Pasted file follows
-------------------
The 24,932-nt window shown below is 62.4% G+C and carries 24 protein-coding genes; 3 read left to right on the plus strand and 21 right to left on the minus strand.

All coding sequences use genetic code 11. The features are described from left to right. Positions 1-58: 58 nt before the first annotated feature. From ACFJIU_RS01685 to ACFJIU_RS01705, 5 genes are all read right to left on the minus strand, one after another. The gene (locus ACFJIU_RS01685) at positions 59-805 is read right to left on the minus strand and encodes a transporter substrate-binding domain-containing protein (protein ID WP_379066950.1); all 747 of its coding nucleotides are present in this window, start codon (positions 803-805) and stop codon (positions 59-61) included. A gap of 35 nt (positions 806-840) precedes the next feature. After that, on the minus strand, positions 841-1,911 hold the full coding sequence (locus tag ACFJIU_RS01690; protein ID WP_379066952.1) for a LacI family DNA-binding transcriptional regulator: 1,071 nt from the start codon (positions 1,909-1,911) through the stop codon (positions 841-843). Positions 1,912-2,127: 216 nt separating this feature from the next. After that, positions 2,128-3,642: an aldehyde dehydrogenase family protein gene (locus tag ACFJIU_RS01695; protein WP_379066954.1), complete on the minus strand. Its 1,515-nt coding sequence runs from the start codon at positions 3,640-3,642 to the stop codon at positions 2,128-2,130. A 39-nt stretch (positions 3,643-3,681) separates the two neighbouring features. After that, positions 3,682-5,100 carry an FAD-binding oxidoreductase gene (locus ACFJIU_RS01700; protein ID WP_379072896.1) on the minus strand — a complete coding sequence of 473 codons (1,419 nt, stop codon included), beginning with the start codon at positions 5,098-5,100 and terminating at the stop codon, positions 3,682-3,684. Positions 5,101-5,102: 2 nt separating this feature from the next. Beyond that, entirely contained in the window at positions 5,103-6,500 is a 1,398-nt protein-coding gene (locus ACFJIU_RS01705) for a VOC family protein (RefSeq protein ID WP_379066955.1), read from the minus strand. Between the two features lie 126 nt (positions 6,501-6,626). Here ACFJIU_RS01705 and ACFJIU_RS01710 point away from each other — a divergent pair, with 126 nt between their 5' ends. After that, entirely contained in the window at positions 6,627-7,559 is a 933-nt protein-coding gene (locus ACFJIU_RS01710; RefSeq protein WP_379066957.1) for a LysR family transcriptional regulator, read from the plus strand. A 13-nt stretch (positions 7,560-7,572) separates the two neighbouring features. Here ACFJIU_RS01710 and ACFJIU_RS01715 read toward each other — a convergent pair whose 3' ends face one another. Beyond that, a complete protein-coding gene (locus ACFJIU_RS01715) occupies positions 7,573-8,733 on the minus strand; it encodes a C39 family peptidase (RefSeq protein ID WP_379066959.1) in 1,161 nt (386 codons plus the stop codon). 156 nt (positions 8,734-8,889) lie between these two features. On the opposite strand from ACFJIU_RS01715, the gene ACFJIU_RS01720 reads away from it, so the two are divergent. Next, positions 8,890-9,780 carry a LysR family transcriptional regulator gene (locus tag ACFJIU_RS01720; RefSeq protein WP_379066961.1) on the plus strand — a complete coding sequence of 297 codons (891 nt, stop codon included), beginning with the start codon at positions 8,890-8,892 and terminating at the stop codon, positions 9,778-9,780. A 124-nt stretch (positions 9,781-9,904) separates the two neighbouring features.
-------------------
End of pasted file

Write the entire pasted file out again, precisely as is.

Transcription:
The 24,932-nt window shown below is 62.4% G+C and carries 24 protein-coding genes; 3 read left to right on the plus strand and 21 right to left on the minus strand.

All coding sequences use genetic code 11. The features are described from left to right. Positions 1-58: 58 nt before the first annotated feature. From ACFJIU_RS01685 to ACFJIU_RS01705, 5 genes are all read right to left on the minus strand, one after another. The gene (locus ACFJIU_RS01685) at positions 59-805 is read right to left on the minus strand and encodes a transporter substrate-binding domain-containing protein (protein ID WP_379066950.1); all 747 of its coding nucleotides are present in this window, start codon (positions 803-805) and stop codon (positions 59-61) included. A gap of 35 nt (positions 806-840) precedes the next feature. After that, on the minus strand, positions 841-1,911 hold the full coding sequence (locus tag ACFJIU_RS01690; protein ID WP_379066952.1) for a LacI family DNA-binding transcriptional regulator: 1,071 nt from the start codon (positions 1,909-1,911) through the stop codon (positions 841-843). Positions 1,912-2,127: 216 nt separating this feature from the next. After that, positions 2,128-3,642: an aldehyde dehydrogenase family protein gene (locus tag ACFJIU_RS01695; protein WP_379066954.1), complete on the minus strand. Its 1,515-nt coding sequence runs from the start codon at positions 3,640-3,642 to the stop codon at positions 2,128-2,130. A 39-nt stretch (positions 3,643-3,681) separates the two neighbouring features. After that, positions 3,682-5,100 carry an FAD-binding oxidoreductase gene (locus ACFJIU_RS01700; protein ID WP_379072896.1) on the minus strand — a complete coding sequence of 473 codons (1,419 nt, stop codon included), beginning with the start codon at positions 5,098-5,100 and terminating at the stop codon, positions 3,682-3,684. Positions 5,101-5,102: 2 nt separating this feature from the next. Beyond that, entirely contained in the window at positions 5,103-6,500 is a 1,398-nt protein-coding gene (locus ACFJIU_RS01705) for a VOC family protein (RefSeq protein ID WP_379066955.1), read from the minus strand. Between the two features lie 126 nt (positions 6,501-6,626). Here ACFJIU_RS01705 and ACFJIU_RS01710 point away from each other — a divergent pair, with 126 nt between their 5' ends. After that, entirely contained in the window at positions 6,627-7,559 is a 933-nt protein-coding gene (locus ACFJIU_RS01710; RefSeq protein WP_379066957.1) for a LysR family transcriptional regulator, read from the plus strand. A 13-nt stretch (positions 7,560-7,572) separates the two neighbouring features. Here ACFJIU_RS01710 and ACFJIU_RS01715 read toward each other — a convergent pair whose 3' ends face one another. Beyond that, a complete protein-coding gene (locus ACFJIU_RS01715) occupies positions 7,573-8,733 on the minus strand; it encodes a C39 family peptidase (RefSeq protein ID WP_379066959.1) in 1,161 nt (386 codons plus the stop codon). 156 nt (positions 8,734-8,889) lie between these two features. On the opposite strand from ACFJIU_RS01715, the gene ACFJIU_RS01720 reads away from it, so the two are divergent. Next, positions 8,890-9,780 carry a LysR family transcriptional regulator gene (locus tag ACFJIU_RS01720; RefSeq protein WP_379066961.1) on the plus strand — a complete coding sequence of 297 codons (891 nt, stop codon included), beginning with the start codon at positions 8,890-8,892 and terminating at the stop codon, positions 9,778-9,780. A 124-nt stretch (positions 9,781-9,904) separates the two neighbouring features.